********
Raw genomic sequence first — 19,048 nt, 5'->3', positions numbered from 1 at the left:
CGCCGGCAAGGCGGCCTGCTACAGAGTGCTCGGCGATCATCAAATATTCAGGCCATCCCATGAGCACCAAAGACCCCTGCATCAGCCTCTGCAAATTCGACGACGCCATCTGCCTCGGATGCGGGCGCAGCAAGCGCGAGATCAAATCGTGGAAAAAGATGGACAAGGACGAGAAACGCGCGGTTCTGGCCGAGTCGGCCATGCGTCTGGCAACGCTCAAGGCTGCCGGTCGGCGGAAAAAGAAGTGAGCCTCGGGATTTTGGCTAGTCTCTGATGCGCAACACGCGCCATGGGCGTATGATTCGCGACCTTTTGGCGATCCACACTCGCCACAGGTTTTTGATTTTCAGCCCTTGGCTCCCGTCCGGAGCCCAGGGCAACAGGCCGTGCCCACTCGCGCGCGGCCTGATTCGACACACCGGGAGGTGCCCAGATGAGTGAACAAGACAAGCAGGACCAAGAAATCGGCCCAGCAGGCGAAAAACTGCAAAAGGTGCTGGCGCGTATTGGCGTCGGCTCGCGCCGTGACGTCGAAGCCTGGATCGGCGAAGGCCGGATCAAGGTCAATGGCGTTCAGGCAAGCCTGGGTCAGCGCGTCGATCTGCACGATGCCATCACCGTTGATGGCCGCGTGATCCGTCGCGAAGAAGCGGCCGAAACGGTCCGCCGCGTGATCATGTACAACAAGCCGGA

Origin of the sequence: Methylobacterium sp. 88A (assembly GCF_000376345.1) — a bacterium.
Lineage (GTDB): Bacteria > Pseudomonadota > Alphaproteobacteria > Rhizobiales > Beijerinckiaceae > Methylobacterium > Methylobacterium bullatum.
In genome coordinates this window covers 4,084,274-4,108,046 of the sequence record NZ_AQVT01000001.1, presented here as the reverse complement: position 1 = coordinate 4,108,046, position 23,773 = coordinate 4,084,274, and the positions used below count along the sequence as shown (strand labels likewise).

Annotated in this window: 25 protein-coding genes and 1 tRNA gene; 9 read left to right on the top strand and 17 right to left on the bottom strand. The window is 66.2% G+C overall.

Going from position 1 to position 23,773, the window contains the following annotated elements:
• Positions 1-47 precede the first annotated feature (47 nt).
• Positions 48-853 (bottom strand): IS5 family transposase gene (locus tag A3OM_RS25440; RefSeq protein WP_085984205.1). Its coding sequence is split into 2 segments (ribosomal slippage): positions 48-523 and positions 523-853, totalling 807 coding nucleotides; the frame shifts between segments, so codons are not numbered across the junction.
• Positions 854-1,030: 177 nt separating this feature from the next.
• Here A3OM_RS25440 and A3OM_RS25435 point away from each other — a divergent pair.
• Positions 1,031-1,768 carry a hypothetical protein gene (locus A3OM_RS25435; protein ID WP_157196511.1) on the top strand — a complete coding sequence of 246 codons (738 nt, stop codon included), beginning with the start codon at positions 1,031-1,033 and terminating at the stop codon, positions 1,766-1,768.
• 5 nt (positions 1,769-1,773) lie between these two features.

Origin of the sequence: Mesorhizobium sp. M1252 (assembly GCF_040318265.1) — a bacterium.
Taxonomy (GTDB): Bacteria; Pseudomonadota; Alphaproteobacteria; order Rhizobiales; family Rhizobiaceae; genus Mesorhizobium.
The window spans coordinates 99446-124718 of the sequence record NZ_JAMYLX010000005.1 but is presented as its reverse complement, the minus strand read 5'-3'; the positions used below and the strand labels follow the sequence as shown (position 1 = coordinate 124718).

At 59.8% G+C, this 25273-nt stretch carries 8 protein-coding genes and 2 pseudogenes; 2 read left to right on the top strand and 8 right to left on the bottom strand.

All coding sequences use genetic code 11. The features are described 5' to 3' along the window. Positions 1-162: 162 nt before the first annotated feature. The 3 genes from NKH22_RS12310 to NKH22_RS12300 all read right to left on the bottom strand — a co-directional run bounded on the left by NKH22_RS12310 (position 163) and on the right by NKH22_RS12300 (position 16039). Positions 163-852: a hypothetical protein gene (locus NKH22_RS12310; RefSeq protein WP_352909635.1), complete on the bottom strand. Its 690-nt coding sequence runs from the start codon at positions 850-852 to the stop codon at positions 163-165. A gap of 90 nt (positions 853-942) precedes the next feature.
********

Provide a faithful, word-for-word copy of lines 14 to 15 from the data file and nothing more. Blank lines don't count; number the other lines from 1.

Origin of the sequence: Mesorhizobium sp. M1252 (assembly GCF_040318265.1) — a bacterium.
Taxonomy (GTDB): Bacteria; Pseudomonadota; Alphaproteobacteria; order Rhizobiales; family Rhizobiaceae; genus Mesorhizobium.